6. Make necessary reforms to bring the media, media institutions and journalists into a level where they perform with a sense of social responsibility.

7. Review the foreign policy of Sri Lanka

The main features of the program

The authority on the first phase of the reform program should rest on the Constitutional Assembly which consists of all Members of Parliament and Representatives of the public whose number should not be less than that of the Members of Parliament. A suitable system can be chosen from several methods employed by the countries which had implemented the system of participatory constitution making in electing public representatives. 

According to international law, when a country is in a crisis of this magnitude, the people who own the sovereignty are entitled to intervene in a direct democratic manner to resolve the crisis. The public has the right to demand for adopting a Participatory Constitution to facilitate necessary reforms; and it is the responsibility of the government to prepare an appropriate framework for that. 

The public also has the right to bargain for that framework. The people, the public organisations and political parties of Sri Lanka should study this provision outlined in the international law which has the approval of the United Nations, comprehensively and focus on making the most of it.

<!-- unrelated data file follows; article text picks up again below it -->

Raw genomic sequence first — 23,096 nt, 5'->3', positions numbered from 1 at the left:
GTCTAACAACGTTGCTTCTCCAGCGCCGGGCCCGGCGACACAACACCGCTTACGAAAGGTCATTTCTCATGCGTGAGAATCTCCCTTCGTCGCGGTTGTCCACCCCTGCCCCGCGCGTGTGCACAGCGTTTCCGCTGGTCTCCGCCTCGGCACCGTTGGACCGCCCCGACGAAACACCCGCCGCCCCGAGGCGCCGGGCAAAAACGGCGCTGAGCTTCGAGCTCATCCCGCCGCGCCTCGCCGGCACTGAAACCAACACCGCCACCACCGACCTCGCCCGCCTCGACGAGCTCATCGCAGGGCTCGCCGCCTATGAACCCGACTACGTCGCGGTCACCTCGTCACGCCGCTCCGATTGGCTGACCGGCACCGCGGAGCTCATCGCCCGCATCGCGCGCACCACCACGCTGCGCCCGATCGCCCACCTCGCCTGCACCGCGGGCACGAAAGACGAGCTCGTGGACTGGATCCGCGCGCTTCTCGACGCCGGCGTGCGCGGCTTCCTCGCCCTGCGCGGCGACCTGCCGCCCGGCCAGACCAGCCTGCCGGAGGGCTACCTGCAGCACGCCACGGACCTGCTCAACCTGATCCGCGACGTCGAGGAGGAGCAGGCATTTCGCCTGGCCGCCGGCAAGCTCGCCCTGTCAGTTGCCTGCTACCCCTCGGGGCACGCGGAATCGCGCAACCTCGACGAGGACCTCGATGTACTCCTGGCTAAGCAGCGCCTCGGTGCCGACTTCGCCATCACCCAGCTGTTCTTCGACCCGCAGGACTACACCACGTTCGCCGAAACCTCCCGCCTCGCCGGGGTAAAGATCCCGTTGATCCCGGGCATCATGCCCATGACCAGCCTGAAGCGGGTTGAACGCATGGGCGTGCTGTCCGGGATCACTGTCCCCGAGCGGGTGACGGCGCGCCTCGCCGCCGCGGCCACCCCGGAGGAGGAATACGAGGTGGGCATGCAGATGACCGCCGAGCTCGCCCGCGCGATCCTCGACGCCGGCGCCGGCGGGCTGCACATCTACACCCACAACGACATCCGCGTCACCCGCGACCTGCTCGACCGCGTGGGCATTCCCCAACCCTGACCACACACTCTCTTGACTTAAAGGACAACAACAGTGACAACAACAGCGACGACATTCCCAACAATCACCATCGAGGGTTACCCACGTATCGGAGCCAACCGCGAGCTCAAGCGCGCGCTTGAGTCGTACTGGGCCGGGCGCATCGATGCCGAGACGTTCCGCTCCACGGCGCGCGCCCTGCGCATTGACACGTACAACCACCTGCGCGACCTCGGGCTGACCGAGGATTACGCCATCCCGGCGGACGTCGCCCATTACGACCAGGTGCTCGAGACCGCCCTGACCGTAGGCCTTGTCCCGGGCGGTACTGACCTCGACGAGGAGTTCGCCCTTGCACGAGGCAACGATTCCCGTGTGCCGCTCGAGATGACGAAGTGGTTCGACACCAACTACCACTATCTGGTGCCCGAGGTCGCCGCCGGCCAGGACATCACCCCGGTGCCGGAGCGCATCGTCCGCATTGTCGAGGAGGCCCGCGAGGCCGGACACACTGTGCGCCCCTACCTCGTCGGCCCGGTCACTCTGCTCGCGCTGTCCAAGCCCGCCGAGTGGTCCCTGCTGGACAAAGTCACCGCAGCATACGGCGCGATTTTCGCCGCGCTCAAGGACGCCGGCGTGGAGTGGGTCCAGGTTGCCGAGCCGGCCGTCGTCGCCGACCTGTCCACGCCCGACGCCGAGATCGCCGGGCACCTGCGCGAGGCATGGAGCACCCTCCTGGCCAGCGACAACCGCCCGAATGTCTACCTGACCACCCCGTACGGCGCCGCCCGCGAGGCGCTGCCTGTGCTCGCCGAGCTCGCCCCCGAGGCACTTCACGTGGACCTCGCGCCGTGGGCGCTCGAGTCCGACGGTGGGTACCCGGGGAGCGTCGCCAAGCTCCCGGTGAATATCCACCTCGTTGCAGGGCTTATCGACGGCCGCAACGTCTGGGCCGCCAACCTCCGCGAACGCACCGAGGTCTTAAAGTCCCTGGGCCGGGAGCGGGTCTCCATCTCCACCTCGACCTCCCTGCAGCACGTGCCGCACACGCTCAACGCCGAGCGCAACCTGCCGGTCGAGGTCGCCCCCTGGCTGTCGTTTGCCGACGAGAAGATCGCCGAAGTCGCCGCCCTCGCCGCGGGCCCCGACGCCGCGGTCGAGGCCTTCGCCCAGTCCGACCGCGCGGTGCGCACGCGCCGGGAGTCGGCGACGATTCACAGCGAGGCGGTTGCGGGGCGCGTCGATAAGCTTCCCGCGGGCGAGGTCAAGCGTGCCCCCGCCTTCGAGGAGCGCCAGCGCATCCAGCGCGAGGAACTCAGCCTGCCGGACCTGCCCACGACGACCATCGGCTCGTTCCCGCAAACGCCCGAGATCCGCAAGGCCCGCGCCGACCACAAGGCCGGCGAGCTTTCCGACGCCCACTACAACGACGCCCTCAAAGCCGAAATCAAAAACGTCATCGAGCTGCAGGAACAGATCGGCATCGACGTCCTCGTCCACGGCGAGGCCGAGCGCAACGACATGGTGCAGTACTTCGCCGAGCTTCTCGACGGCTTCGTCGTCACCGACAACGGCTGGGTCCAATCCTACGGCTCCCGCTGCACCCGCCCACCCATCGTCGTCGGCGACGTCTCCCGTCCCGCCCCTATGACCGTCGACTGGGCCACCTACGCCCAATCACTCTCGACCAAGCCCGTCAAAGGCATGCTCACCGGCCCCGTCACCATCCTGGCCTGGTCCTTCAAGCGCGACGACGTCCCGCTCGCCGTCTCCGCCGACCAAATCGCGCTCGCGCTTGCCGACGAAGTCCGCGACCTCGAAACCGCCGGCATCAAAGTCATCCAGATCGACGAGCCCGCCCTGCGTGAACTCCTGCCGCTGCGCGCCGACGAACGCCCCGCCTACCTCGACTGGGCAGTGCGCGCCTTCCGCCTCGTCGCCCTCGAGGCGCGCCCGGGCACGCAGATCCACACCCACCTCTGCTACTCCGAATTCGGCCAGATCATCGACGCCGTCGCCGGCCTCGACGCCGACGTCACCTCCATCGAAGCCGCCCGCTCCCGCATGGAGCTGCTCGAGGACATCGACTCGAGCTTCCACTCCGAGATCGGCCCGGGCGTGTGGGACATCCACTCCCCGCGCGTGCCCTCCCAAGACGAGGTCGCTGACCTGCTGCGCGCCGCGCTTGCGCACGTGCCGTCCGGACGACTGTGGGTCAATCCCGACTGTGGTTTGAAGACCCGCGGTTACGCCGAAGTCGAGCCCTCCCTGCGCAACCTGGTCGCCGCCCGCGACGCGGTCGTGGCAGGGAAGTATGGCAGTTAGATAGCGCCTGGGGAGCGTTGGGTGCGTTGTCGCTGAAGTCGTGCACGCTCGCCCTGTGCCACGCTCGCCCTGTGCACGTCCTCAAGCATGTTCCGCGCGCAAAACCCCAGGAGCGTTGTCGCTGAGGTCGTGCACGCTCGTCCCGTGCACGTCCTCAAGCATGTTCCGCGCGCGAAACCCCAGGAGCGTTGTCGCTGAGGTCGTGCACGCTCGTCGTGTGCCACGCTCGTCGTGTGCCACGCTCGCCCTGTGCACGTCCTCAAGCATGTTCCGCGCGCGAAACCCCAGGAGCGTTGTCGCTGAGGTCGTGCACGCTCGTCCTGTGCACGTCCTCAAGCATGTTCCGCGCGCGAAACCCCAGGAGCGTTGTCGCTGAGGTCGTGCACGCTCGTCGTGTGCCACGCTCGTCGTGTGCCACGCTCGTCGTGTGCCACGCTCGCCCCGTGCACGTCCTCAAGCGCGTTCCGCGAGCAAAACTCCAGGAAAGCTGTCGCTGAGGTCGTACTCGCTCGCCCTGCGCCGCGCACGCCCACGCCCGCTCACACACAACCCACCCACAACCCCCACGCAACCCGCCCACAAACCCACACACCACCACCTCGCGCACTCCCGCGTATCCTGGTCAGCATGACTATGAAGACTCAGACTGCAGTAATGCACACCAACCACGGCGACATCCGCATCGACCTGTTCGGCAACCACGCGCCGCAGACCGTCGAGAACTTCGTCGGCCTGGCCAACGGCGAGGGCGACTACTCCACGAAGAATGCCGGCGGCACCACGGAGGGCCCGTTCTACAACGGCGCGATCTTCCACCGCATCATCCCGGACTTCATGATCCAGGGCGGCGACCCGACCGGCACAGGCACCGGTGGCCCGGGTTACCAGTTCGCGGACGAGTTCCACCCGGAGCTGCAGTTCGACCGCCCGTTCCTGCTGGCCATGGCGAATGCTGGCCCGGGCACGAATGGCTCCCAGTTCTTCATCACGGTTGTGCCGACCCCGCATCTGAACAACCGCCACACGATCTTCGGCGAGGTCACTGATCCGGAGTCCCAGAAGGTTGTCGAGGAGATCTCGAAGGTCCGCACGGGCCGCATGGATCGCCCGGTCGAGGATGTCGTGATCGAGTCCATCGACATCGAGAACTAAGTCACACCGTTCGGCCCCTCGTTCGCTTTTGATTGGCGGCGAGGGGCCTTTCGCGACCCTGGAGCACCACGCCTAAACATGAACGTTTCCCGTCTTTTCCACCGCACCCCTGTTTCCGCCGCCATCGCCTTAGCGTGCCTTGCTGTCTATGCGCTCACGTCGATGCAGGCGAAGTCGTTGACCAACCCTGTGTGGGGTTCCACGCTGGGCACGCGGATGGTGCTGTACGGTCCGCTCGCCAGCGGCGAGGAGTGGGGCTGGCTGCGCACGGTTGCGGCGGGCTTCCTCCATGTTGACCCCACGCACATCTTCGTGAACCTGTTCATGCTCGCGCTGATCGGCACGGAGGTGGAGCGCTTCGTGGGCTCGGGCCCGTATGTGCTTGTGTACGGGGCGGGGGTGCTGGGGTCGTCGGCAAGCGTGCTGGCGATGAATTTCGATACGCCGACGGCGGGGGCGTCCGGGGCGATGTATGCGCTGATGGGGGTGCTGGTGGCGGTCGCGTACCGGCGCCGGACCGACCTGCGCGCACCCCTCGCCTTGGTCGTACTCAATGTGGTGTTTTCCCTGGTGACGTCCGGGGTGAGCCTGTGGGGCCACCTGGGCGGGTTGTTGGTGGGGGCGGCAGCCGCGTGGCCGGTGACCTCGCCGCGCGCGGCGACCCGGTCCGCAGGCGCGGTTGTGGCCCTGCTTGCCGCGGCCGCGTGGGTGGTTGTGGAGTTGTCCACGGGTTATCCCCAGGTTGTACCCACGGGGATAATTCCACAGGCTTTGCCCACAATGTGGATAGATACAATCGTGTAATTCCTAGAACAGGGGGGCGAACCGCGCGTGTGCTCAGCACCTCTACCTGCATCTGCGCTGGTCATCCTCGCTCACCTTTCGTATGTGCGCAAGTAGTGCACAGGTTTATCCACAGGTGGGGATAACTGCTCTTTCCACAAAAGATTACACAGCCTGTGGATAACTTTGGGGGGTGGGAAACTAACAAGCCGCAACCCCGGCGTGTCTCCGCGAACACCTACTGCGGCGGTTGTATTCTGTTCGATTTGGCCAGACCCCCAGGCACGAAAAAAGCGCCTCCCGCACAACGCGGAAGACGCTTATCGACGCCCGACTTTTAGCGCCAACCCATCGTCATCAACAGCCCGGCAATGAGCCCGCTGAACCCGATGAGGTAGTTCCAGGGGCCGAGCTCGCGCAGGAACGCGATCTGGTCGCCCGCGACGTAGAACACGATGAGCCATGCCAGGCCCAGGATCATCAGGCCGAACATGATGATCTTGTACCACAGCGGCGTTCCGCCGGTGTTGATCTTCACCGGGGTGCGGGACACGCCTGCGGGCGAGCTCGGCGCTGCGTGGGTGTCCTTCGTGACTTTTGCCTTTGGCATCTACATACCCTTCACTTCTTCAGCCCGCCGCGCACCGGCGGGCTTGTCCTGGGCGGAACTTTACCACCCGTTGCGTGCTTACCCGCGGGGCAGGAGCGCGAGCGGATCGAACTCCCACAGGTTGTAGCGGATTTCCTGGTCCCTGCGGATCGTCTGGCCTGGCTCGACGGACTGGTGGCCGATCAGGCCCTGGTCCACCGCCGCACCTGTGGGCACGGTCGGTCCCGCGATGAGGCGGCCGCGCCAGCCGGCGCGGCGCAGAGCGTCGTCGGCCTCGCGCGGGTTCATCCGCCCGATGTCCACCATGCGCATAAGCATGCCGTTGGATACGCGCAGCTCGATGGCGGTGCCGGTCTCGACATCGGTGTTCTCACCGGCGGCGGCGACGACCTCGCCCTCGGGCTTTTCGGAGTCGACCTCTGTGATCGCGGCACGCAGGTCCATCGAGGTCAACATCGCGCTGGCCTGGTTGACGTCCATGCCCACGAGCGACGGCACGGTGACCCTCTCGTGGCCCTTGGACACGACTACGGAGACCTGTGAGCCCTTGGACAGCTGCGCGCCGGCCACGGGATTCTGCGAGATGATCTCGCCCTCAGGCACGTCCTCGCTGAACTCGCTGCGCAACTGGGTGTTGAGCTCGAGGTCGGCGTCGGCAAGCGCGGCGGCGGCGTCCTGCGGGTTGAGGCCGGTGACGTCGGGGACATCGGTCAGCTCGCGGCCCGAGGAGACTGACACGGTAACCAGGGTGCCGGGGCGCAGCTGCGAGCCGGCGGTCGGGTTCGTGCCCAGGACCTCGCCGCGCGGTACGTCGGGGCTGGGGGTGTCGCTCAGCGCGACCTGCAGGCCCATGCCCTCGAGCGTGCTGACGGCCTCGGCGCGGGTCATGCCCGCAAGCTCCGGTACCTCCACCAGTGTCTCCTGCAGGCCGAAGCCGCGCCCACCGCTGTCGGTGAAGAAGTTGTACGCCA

After completing the first phase, the General Election or Elections will be held and, if necessary, it may be possible to reach a consensus on forming an all-party government for a period of five years, as was done in South Africa. This possibility too, must be included in the Transitional Constitution. Accordingly, after the General Election or Elections, the all-party government will be formed under the leadership of the leader of the political party which has secured the highest number of seats.